Middle and High school students arrive at the school health clinic with a variety of symptoms, and in recent years, school nurses have found many are related to hunger. Students often complain of headaches and stomachaches that are frequently found to be due to inadequate or poor nutrition.
To counter this food insecurity, the Winter Park Health Foundation (WPHF) earlier this school year provide grant support to supply and stock emergency snack cabinets at Glenridge and Maitland middle schools, the Winter Park 9th Grade Center and Winter Park High School. (They are four of the 12 schools in the Winter Park Consortium. All 12 receive the free, school-based health and wellness services – including health clinics staffed by licensed nurses – that are part of the Coordinated Youth Initiative supported annually by WPHF.)
Each school site received a supply of individual snacks including crunchy granola, cereal bars, trail mix, peanut butter crackers and a gluten-/peanut-free popcorn snack.
Sites also are stocked with Gatorade—for students with upset stomachs and shelf-stable chocolate milk for athletes and diabetics.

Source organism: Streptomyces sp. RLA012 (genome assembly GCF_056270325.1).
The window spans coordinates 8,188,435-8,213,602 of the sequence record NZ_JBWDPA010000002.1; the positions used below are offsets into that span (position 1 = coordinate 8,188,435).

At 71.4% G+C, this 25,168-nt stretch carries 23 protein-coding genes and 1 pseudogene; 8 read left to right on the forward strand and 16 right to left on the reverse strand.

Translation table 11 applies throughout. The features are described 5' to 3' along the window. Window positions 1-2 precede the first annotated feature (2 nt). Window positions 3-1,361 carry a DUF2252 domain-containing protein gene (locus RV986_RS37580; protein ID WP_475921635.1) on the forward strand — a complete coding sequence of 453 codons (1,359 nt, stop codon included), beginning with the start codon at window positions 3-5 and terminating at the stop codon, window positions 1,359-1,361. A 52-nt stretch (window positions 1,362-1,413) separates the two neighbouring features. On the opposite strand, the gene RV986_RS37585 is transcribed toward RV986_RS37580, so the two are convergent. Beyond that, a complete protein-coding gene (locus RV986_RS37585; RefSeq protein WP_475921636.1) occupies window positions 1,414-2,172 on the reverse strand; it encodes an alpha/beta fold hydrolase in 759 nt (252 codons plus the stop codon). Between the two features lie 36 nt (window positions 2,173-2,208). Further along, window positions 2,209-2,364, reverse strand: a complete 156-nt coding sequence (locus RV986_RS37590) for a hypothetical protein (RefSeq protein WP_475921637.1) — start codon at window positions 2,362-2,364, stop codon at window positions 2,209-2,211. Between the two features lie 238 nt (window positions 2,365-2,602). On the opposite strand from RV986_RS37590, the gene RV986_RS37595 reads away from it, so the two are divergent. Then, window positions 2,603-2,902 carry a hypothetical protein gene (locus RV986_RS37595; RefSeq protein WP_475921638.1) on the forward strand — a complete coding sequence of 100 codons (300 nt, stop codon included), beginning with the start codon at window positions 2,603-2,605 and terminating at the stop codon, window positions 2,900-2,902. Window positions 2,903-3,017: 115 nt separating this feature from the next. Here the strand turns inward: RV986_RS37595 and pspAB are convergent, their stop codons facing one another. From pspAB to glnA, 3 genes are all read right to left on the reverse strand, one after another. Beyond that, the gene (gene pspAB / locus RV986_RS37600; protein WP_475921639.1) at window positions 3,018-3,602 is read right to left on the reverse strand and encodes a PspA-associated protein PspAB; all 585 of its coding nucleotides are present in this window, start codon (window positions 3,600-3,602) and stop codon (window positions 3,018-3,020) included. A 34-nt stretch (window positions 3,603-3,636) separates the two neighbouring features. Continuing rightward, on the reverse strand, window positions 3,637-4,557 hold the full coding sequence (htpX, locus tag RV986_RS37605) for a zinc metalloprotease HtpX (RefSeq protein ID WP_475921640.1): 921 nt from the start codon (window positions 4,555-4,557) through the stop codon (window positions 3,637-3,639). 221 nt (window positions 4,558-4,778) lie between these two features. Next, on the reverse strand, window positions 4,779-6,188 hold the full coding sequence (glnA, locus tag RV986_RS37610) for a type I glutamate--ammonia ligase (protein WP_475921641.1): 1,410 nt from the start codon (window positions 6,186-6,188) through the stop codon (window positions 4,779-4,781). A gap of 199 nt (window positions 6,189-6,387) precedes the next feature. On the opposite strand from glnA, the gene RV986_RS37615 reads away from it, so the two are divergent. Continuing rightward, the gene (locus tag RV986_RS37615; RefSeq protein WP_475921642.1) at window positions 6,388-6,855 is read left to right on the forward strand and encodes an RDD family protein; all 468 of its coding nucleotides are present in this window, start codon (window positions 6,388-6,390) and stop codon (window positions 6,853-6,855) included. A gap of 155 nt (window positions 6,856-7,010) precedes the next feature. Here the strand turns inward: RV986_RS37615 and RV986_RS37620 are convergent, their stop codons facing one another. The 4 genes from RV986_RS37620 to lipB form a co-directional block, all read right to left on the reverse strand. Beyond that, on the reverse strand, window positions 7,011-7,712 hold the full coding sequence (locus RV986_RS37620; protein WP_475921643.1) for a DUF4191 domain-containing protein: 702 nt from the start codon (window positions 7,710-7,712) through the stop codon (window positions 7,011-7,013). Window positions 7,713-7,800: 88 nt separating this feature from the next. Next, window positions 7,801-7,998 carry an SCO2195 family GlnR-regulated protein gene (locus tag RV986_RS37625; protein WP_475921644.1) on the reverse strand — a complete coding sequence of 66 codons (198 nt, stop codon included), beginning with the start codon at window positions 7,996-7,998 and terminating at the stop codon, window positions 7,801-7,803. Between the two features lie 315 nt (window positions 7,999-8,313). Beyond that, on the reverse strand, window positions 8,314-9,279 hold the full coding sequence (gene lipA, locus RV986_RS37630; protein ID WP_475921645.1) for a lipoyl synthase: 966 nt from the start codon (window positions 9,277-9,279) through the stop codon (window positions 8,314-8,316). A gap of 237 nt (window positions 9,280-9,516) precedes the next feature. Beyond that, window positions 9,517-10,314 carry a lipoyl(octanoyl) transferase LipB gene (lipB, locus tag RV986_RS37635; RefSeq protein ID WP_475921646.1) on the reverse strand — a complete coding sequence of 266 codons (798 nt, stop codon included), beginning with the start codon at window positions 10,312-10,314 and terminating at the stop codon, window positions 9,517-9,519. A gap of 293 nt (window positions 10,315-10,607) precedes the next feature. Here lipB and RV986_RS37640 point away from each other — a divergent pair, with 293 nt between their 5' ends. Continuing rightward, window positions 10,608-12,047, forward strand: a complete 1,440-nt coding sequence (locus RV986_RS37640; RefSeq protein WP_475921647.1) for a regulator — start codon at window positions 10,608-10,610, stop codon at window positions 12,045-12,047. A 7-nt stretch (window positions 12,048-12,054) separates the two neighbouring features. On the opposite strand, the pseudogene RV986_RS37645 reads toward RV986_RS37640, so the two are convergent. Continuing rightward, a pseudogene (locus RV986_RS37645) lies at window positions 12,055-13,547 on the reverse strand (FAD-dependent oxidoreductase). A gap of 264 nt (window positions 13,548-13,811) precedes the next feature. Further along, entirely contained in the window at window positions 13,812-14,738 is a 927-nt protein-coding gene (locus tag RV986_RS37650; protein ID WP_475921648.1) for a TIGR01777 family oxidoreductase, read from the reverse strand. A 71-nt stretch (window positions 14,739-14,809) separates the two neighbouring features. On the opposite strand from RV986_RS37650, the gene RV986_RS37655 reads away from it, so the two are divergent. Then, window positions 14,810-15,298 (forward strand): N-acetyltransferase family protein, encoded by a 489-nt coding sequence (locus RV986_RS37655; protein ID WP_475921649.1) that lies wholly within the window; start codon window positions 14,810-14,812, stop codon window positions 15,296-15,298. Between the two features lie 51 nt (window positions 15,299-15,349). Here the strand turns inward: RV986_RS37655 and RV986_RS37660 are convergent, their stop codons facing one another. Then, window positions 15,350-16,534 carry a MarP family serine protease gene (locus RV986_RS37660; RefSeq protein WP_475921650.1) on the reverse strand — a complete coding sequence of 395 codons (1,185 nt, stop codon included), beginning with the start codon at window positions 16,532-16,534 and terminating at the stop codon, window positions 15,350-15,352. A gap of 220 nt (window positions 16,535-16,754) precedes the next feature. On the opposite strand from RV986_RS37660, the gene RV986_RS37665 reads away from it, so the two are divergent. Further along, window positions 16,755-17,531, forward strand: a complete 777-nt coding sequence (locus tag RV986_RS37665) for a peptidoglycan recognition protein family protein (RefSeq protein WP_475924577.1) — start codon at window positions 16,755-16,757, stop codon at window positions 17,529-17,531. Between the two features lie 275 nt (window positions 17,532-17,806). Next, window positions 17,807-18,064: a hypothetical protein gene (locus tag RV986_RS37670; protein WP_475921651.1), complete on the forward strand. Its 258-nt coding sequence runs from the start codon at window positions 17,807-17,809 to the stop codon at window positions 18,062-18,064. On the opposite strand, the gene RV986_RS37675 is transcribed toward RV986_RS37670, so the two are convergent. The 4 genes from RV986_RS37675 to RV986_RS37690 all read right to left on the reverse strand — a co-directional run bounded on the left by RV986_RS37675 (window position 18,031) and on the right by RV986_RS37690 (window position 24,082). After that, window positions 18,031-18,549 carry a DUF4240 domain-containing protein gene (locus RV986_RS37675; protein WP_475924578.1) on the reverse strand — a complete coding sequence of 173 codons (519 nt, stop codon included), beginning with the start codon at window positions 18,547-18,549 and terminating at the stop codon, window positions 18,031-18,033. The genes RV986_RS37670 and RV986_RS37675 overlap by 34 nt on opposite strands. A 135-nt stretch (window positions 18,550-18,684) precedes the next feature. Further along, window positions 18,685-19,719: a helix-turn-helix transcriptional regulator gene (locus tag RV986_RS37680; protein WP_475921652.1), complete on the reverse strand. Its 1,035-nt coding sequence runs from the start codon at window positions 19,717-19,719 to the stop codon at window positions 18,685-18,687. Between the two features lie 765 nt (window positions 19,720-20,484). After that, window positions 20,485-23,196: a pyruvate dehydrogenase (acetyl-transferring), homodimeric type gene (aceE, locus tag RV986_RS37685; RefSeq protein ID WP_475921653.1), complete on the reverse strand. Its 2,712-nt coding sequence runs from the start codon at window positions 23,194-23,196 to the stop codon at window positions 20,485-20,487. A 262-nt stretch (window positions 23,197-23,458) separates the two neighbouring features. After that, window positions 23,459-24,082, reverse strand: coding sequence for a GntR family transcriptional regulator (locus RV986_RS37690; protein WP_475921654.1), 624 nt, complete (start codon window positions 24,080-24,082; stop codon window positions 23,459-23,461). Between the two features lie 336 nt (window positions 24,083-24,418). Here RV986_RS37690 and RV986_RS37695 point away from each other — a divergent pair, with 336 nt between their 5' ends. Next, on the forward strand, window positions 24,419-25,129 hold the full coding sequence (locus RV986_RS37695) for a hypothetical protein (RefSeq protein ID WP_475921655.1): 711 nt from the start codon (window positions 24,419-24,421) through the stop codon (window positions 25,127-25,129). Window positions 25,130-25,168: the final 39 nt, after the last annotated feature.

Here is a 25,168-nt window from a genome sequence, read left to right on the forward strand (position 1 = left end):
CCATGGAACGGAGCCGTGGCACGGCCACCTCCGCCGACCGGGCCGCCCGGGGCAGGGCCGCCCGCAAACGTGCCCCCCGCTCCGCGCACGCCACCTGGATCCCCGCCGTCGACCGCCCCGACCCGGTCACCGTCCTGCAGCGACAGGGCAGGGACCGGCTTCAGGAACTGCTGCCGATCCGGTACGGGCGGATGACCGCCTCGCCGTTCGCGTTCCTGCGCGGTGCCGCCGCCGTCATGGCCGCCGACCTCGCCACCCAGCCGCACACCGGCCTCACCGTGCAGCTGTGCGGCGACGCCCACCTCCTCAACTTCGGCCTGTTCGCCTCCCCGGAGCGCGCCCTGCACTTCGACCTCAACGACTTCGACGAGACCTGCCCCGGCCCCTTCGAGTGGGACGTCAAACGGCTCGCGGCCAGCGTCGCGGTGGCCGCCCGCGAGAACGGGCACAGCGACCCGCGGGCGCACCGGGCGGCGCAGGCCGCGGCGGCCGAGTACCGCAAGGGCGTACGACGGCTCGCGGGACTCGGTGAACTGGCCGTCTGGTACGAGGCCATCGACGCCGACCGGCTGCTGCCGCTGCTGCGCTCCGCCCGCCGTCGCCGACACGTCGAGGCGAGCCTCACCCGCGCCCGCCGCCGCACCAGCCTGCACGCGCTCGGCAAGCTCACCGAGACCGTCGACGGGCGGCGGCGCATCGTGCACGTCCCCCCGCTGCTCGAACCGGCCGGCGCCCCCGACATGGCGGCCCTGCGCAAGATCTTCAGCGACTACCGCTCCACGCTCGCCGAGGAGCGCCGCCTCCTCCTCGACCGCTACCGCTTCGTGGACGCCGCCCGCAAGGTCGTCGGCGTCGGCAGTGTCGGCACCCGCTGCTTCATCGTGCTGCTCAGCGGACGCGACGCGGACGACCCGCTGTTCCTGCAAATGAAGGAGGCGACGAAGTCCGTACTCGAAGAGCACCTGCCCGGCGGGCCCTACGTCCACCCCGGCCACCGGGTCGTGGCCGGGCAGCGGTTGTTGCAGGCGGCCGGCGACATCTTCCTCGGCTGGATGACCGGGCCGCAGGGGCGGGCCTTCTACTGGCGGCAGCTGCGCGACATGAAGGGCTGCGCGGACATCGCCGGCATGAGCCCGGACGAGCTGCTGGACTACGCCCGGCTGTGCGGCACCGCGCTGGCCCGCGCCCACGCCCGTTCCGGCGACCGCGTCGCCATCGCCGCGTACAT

The program, according to Tori Sheahan, nurse practitioner and coordinator of the WPHF School Nursing Initiative, has been a success. “The kids think it’s great—they leave with a smile.”
In addition to the snack cabinets, WPHF provides grant support so hungry students at Cheney, Dommerich, Lakemont and Lake Sybelia elementary schools receive supplementary food packs through the Second Harvest Food Bank of Central Florida’s Hi-Five Food Pack Program. The food packs contain shelf-stable food items students can consume at home when they are not at school receiving meals.
“We are well aware when students are hungry, they find it hard to focus on academics or a healthy lifestyle,” said Debbie Watson, WPHF Vice President. “The snack cabinets and the Hi-Five Food Packs are designed to help remove hunger as a barrier to good health and to enable students to do their academic best.”